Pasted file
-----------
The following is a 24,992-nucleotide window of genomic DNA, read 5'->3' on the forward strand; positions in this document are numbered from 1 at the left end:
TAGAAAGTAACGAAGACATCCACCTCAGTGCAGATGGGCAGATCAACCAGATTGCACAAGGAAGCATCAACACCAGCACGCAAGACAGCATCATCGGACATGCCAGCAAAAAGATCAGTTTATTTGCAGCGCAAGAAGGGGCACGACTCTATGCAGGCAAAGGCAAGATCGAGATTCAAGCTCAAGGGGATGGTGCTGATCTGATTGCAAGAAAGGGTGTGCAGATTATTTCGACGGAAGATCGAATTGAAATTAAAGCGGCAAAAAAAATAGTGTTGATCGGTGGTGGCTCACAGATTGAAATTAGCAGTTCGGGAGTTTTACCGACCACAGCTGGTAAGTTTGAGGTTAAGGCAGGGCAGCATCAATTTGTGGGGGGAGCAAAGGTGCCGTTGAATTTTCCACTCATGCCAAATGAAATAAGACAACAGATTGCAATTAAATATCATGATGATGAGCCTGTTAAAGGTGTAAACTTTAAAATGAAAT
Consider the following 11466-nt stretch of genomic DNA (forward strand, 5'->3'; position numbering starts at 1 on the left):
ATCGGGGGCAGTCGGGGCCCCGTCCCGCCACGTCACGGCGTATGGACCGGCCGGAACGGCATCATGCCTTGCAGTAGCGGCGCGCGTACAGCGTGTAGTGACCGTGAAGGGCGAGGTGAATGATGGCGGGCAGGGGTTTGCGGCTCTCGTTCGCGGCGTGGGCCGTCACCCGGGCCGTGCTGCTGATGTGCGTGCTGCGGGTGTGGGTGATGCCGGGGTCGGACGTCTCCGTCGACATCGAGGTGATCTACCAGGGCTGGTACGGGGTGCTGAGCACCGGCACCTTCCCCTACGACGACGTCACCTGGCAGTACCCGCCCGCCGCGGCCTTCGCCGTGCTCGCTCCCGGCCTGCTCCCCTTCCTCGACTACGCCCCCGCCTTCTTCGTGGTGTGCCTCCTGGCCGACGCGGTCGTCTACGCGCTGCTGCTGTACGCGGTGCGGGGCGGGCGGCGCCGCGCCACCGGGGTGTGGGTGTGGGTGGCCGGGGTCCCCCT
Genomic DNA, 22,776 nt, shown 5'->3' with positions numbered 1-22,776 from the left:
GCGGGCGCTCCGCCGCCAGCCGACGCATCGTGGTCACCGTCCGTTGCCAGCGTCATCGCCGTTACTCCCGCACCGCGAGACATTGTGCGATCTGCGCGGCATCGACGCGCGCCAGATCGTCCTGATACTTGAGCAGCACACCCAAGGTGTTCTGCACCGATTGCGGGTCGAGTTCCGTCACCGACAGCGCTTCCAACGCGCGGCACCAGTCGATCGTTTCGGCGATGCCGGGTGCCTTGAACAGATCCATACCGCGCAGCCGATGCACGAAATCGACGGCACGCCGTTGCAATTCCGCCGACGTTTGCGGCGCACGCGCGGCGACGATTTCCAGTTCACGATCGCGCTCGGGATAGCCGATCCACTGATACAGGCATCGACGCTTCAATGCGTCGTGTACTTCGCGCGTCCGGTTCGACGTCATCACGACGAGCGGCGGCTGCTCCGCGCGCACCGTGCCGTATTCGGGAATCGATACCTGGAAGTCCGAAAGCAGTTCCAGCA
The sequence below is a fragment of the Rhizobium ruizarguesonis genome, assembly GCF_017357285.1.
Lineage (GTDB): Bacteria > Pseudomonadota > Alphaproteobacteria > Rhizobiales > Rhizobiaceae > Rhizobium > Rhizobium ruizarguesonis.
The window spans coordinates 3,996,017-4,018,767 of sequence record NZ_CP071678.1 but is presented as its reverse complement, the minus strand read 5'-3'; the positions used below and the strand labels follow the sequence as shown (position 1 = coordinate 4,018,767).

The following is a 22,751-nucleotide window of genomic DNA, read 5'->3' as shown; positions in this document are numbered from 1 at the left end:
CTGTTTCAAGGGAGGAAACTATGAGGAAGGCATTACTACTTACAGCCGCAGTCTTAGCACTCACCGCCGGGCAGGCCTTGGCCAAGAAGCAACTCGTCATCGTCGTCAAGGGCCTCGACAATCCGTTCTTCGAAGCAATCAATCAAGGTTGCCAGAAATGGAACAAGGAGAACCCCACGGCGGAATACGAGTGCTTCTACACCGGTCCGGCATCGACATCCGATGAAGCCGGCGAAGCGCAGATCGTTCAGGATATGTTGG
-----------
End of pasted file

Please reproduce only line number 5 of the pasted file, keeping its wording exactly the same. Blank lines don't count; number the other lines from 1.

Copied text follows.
Genomic DNA, 22,776 nt, shown 5'->3' with positions numbered 1-22,776 from the left: